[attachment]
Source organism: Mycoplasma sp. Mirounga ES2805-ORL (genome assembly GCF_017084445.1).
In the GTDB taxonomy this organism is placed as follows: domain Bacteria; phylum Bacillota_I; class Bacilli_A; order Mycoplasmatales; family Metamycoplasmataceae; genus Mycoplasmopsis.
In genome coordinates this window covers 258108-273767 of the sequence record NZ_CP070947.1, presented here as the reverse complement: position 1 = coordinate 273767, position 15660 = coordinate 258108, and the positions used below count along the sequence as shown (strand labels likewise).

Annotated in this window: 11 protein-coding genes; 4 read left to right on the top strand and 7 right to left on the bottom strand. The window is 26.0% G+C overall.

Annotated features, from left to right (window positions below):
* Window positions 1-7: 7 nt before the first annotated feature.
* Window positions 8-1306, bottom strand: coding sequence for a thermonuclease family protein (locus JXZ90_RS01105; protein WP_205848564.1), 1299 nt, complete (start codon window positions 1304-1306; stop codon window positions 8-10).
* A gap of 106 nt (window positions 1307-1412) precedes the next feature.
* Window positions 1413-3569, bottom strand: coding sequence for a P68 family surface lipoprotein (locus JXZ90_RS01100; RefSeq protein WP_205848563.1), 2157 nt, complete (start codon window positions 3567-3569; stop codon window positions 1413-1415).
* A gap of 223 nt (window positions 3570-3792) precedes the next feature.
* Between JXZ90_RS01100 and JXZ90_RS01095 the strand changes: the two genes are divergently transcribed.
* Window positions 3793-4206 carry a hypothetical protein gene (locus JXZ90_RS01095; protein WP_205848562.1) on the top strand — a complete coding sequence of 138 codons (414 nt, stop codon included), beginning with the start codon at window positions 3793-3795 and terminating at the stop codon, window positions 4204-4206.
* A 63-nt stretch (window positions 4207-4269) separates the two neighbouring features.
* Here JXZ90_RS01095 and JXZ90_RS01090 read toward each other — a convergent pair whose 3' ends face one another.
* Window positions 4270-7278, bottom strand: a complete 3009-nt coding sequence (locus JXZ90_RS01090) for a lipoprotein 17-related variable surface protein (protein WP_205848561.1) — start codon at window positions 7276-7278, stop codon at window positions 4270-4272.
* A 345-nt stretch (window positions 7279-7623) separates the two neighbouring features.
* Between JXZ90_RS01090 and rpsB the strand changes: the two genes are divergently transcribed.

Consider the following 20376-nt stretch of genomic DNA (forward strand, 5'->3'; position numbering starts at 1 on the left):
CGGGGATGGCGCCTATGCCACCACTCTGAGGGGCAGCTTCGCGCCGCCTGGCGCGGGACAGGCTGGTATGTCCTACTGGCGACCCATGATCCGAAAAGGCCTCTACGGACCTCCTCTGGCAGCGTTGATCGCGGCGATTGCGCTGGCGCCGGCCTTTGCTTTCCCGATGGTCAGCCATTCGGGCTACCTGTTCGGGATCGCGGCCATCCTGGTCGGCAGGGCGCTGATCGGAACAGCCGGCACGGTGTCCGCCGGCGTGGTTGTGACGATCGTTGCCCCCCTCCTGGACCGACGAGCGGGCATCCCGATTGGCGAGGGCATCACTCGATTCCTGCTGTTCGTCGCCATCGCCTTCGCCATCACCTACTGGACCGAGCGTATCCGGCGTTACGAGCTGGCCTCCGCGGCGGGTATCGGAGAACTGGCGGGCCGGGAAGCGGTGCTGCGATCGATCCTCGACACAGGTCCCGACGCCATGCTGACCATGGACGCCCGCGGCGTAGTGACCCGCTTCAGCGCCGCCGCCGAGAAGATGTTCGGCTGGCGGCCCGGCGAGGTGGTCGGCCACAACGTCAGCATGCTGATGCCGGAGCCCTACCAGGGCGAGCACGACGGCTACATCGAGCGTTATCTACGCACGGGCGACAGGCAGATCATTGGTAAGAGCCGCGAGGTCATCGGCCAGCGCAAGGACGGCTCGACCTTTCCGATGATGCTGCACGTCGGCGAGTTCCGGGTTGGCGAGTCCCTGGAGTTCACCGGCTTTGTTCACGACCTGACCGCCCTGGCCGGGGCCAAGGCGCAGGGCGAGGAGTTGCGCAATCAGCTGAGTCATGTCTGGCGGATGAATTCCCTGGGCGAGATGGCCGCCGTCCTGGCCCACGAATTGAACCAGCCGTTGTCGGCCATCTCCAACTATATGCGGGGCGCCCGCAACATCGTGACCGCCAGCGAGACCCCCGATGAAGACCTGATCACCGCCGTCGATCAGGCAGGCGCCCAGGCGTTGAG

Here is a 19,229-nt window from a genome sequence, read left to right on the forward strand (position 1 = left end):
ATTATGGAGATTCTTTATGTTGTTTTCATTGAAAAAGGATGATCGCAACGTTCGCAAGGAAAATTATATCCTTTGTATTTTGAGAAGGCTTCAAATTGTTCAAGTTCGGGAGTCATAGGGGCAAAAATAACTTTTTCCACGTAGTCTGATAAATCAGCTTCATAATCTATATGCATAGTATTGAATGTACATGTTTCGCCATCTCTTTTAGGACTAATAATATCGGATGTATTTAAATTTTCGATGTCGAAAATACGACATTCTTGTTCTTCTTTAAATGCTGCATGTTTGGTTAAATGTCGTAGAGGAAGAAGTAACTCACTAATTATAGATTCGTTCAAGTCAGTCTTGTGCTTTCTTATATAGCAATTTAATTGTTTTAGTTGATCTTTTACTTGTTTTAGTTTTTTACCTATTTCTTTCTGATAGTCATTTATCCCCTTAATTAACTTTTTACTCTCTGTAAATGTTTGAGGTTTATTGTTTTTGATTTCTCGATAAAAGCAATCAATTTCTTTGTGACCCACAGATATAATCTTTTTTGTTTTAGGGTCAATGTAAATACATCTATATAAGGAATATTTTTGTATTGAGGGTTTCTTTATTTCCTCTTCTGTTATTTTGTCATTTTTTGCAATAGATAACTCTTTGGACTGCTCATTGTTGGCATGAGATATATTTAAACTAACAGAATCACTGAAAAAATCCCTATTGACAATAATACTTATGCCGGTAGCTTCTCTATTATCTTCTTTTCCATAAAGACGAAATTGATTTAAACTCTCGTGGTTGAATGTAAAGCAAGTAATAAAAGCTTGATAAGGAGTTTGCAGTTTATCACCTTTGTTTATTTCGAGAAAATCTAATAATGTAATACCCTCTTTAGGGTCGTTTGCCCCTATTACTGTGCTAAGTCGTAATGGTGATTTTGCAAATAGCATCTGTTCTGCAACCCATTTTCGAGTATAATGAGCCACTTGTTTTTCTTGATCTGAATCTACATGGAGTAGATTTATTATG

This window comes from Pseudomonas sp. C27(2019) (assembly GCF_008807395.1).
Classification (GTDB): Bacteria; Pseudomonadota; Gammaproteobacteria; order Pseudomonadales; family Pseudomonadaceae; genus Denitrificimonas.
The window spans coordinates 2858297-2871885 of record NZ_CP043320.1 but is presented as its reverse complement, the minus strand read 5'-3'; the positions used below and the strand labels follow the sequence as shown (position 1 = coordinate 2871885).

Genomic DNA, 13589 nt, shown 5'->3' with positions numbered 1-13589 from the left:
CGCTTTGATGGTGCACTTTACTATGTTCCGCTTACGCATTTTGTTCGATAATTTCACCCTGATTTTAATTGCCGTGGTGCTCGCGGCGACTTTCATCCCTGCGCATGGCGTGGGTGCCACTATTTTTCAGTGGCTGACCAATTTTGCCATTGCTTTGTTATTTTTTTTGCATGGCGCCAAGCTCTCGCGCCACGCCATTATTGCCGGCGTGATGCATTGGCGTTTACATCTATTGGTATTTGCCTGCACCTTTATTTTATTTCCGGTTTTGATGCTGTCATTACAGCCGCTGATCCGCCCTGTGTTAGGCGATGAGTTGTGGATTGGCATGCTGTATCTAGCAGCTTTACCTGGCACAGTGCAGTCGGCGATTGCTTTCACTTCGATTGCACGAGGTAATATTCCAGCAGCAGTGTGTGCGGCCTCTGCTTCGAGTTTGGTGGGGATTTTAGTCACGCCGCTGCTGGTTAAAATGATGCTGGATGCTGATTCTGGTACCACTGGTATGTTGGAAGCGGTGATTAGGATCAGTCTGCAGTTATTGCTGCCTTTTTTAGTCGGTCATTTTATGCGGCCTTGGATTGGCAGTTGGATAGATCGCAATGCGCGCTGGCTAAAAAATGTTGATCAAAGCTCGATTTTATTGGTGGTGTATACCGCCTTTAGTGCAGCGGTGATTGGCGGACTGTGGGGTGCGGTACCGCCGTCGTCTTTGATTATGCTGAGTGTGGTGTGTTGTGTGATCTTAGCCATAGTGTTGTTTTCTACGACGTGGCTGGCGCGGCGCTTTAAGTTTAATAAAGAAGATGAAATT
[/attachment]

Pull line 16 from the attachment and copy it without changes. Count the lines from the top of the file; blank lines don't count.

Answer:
* A 345-nt stretch (window positions 7279-7623) separates the two neighbouring features.